Monday, March 28, 2011


It’s rare, but it happens on occasion, when you can sincerely say, “Honey, you were right.”  These words were spoken in March of 20011 but our story commences in October 2010.
My husband and I are the co-directors of Tango Fusion Dance Company in Saratoga Springs, New York; a company that was once stationed in New York City, invited to perform in Argentina and now that we live in Saratoga and are parents, it’s recent incarnation has performed around the Northeast.  Tango is the backbone of the company, but we also dance and choreograph a fair amount of salsa and swing as well as incorporating ballet and jazz.  The majority of the time, the 4 to 5 couples dance with the same person, but we also enjoy shaking it up and having different company members dance with each other.
Such was the case last Fall(2010) when we were preparing a new Salsa number for our Fall show at the Charles Wood Theatre in Glens Falls and my husband and company member Deb Otto- Jones were slated to partner in the new four person piece: Shaky –Shaky.  Deb is a well trained ballet dancer; my husband is also strongly trained in ballet so I expected the piece to contain some fun lifts.  Johnny is happy to lift and Deb is delighted to be airborne.  I was not prepared.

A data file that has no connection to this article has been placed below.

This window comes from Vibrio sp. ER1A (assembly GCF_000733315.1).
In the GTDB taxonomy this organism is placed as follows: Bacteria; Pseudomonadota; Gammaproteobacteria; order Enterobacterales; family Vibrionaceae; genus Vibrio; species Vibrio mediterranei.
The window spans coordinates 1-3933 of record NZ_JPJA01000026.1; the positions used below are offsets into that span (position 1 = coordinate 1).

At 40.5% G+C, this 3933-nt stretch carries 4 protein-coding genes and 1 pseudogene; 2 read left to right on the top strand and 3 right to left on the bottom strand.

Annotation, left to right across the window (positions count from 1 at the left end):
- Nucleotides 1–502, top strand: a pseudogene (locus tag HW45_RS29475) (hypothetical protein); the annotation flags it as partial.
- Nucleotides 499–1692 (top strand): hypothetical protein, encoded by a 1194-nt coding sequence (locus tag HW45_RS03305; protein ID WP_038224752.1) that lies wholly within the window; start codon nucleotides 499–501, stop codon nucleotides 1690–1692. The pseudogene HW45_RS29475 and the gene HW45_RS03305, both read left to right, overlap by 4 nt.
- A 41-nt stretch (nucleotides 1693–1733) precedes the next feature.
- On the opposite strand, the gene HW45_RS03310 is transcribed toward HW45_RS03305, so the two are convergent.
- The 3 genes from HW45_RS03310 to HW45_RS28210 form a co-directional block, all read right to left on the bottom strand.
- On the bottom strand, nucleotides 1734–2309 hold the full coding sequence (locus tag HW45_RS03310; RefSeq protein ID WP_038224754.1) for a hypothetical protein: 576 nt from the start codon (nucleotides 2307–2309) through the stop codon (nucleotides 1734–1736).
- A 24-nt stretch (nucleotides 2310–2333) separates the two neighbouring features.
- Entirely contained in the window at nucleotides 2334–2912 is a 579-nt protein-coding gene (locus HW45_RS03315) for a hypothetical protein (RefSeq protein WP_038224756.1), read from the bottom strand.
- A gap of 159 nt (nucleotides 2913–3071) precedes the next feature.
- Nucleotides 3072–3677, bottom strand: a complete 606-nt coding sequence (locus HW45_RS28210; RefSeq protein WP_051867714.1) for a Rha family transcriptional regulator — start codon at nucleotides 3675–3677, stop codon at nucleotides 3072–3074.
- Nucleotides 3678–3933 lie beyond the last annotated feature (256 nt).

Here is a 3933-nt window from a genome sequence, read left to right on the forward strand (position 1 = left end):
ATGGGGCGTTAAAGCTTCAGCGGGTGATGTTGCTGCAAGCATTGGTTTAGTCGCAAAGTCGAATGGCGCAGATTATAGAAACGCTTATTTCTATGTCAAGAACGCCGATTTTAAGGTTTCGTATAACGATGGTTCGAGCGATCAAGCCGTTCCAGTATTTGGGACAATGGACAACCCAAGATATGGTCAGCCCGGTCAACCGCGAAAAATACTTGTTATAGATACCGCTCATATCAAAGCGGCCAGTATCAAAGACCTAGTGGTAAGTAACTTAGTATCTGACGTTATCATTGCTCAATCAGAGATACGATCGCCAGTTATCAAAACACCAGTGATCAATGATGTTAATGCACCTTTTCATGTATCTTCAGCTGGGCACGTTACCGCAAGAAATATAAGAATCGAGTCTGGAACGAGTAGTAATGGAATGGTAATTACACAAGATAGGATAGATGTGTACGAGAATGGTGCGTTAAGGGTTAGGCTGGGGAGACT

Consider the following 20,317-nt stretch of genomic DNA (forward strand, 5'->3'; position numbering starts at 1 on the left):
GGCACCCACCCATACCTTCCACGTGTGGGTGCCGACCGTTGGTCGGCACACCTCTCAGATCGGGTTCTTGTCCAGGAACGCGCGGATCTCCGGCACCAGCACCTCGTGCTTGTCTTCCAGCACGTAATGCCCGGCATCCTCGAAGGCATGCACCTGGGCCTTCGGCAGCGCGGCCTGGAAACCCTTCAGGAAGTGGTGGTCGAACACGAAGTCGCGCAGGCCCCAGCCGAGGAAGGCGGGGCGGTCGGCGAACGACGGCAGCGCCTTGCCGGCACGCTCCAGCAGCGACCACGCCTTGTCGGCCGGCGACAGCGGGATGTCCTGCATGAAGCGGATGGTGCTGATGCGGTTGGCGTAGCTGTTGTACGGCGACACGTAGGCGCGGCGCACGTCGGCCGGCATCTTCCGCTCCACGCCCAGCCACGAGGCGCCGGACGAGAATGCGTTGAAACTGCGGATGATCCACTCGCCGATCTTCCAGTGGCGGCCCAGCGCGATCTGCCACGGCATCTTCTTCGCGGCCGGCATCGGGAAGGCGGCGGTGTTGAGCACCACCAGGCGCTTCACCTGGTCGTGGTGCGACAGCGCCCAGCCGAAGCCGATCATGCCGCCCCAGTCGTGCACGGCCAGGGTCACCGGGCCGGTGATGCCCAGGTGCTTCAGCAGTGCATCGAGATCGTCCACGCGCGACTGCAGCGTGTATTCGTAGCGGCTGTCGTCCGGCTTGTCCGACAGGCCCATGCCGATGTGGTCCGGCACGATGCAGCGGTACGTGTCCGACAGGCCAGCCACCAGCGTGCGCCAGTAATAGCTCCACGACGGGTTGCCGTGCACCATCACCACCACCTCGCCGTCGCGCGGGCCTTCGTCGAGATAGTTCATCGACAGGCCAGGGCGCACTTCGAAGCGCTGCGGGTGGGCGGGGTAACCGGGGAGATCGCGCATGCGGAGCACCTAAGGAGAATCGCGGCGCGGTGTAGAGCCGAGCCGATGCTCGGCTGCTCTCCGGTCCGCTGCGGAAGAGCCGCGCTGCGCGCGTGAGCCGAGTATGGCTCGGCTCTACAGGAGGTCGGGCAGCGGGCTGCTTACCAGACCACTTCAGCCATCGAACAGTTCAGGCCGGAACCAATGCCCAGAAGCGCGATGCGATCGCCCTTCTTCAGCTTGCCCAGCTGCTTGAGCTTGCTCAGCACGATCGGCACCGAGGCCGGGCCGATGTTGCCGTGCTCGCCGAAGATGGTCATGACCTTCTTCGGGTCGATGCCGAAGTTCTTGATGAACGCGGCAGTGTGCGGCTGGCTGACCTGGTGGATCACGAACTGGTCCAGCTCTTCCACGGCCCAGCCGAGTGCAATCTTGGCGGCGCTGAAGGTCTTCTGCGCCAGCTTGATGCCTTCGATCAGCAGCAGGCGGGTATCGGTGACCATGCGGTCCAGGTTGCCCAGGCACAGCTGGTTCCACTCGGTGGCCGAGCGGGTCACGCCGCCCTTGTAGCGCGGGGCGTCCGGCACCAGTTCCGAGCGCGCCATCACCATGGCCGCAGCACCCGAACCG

Whenever Johnny works a piece with a company member, I generally come in after the majority of the choreography is finished to watch and perhaps offer some suggestions.  The piece did indeed offer up some exciting lifts including the one that starts with the woman jumping and being simultaneously lifted on the man’s shoulders with her legs apart; not in back of his head but right in front.  The crotch in the face moment gives one pause.  After a quick re-gripping of the hands and wrists, the lift continues with the woman flipping down to the floor and the fun didn’t stop there.  Deb then proceeded to do progressive splits forward with my husband’s help.  I believe I stayed fairly cool and said something like, “that’s   some prep.” And left it at that.
A week later, they were rehearsing the lift in front of Deb’s husband and myself and I said to Richard, “Have you seen the crotch lift yet?”
To which he naively and nonchalantly responded, “No.”
“Just wait.” I said.
He turned to me after the crotch lift with raised eyebrows and said, “I see.”
I said to Richard, “It gives one pause doesn’t it?” He agreed and we immaturely decided that we needed to work a crotch lift equivalent into any time that we danced together in our show.
Well, a crotch lift equivalent never came to pass and after gently teasing Johnny and Deb about the lift, they both said that it took much concentration to get the correct hand grip in that position.  I believe that my husband’s exact words were,”Honey – the position is not titillating.  At the time I am concentrating on keeping Deb safe as she flips to the floor.”  Deb concurred.
Nonetheless, even though both couples have been in the dance business a long time, danced with others and many Tango Fusion Dance Company steps and positions would not fly in the non-dance world, that  face to crotch position caught my eye until…